Classic Games

My (now classic) games are for the Atari 2600, and Atari 400/800. While there were a few ported to other platforms, the best versions run on Ataris. I designed them specifically with unique features that Atari showcased and no other platform could emulate. They were all written in 6502 assembly except Mindwheel which was a compiled byte code interpreter.

SUICIDE MISSION

Created in 1981

I created this while reverse engineering the Atari 2600 for Starpath. This is the result of many experiments and ideas from myself, Stephen Landrum and Scott Nelson. The game took about four months to create and ended up totaling about 4k of code and data. Hand optimized and tweaked 6502 assembly. This was the summer that the 6502 opcode set became burned into my memory. (A9 0, 60)

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SLIME

Created in 1982

This was a take-over project for the Atari 400/800. I was working on another project when the original Atari coder decided that making games wasn’t his bag. The designer, Ihor Wolosenko, asked me to take over. I ended up starting from scratch with the code, using only a small fragment of the graphics. Thankfully, it was an enjoyable process, as this project took about four months and 8k of code and data.

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This work is licensed under a Creative Commons Attribution-NonCommercial-NoDerivs 2.5 License.

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Slime © 1995 Steve Hales

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FORT APOCALYPSE

Created in 1982

This idea came to me in a dream shortly before I saw Choplifter and soon after the highly publicized, Operation Eagle Claw. If you remember, the helicopter mission failed to rescue staff from the Iranian US embassy during the last days of the Carter Administration. Probably a connection, and I suspect Dan Gorlin had the same dream.

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Here's a review of that last version ported to J2ME mobile phones via PocketGamer.

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This work is licensed under a Creative Commons Attribution-NonCommercial-NoDerivs 2.5 License.

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Fort Apocalypse © 1995, 2007 Steve Hales

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Check out this niffty Fort Apocalypse t-shirt.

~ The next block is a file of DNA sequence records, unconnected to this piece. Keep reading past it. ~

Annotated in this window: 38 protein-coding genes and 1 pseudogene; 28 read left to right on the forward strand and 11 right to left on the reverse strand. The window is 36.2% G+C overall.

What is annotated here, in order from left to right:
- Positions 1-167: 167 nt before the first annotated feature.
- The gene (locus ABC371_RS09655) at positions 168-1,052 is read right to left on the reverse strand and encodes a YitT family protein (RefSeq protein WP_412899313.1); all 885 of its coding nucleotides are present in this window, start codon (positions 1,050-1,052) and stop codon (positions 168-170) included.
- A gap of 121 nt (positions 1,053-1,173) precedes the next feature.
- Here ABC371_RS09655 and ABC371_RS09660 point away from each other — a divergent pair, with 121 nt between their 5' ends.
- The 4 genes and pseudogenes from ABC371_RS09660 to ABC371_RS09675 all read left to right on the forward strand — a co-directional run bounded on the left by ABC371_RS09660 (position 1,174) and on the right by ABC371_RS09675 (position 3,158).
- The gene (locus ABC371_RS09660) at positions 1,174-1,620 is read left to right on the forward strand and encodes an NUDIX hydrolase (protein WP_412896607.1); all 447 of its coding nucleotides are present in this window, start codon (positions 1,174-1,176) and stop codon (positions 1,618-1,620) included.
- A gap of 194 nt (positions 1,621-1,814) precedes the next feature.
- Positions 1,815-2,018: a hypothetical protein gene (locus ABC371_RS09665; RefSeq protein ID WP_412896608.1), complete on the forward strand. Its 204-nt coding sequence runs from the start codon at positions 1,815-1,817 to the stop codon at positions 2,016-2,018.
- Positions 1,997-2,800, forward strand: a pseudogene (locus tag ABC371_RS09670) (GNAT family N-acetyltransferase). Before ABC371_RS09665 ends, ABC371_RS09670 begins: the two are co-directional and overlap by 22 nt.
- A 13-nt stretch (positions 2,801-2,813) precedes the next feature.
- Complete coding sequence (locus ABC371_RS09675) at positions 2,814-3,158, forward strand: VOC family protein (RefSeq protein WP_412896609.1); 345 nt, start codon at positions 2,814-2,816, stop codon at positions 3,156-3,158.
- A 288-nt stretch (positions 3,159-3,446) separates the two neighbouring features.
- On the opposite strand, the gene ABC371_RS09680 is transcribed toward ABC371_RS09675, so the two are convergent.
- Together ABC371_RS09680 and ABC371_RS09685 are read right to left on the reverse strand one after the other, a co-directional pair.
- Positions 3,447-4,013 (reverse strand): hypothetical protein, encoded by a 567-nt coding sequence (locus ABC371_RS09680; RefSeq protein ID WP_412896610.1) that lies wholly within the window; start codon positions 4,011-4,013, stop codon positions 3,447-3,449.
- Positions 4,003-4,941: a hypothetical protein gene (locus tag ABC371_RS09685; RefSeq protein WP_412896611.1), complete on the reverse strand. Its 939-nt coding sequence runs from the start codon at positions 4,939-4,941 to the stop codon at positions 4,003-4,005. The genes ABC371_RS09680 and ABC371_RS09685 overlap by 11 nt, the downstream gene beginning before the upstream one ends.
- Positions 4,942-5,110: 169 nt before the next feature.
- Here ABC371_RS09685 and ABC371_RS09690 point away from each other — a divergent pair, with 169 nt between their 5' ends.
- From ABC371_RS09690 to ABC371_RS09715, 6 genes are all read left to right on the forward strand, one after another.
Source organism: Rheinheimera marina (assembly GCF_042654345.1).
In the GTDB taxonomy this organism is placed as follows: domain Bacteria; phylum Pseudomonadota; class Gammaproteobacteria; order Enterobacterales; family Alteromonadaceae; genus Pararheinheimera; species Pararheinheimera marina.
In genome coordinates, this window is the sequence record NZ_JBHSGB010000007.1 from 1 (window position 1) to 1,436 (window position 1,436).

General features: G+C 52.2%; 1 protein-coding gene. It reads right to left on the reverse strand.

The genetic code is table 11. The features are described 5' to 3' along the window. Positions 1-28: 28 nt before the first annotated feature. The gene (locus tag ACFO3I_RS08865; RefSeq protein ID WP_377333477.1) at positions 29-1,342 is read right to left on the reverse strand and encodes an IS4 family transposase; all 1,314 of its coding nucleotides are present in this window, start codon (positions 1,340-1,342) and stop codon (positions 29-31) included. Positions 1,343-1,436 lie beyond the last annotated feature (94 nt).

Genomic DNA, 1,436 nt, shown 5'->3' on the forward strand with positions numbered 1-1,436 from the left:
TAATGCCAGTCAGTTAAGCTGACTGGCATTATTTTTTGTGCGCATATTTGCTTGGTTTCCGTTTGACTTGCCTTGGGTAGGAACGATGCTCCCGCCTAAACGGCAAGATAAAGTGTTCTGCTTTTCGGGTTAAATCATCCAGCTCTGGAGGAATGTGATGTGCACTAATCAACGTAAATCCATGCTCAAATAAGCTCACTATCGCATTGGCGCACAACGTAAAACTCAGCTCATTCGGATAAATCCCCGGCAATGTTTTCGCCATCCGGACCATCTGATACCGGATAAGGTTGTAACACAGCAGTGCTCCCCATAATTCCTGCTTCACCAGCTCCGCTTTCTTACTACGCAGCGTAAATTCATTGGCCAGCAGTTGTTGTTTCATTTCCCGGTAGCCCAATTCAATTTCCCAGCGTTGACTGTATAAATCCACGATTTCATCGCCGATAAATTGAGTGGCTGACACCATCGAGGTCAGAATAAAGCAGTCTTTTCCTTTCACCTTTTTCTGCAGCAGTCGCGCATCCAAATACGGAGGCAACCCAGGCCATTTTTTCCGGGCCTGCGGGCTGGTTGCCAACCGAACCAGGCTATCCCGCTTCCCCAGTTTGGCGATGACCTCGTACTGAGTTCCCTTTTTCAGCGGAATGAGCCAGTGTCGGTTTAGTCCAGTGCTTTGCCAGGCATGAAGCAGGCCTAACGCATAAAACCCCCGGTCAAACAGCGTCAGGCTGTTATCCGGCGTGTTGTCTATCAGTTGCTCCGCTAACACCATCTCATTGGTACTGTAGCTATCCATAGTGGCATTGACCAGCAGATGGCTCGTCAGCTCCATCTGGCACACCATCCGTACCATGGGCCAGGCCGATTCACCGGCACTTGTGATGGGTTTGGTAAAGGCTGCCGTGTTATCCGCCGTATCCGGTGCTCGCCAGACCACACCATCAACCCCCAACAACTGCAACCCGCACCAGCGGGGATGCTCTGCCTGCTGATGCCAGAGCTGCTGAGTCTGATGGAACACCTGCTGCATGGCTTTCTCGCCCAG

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DIMENSION X

Created in 1983

This was a graphics special effect created by Stephen Landrum. He had no interest in creating a game, so he passed it along to me. It was not too far into the following year that I wished he hadn’t. This turned out to be the hardest game design I’ve ever created. Due primarily to the limits of the design imposed by the forced perspective effect. The design is my take on the old ‘Trek’ games of the time.

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Atari 400/800 emulators are plentiful now. The best one on Mac OSX is Atari800MacX which is a port of David Firth’s fantastic Atari 800 Emulator. It can be found here. Follow links from there for other platforms.

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This work is licensed under a Creative Commons Attribution-NonCommercial-NoDerivs 2.5 License.

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Dimension X © 1995 Steve Hales

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MINDWHEEL

Created in 1983/1984

This was a mind-blowing experience and my first encounter with many computer science concepts: Object Oriented Programming, Virtual Machines, AI, Language Processing and Cross Platform Coding are now all commonplace in the industry. I lead a team of talented people for this title: William Mataga, Bill Darrah and David Bunch, while Robert Pinsky wrote the story, approved of all text changes, and generally inspired a sense of whimsy into this game. I am sure it was due to his influence that Mindwheel was the first game that could surprise me with its actions during play. Working with Robert Pinsky, the famed poet and author, changed the way I read and write words forever. He was writing, History of My Heart, during the development of Mindwheel, so they have familiar themes. You can even get a deeper meaning behind Mindwheel by reading his book. Although, he claims they are not connected.

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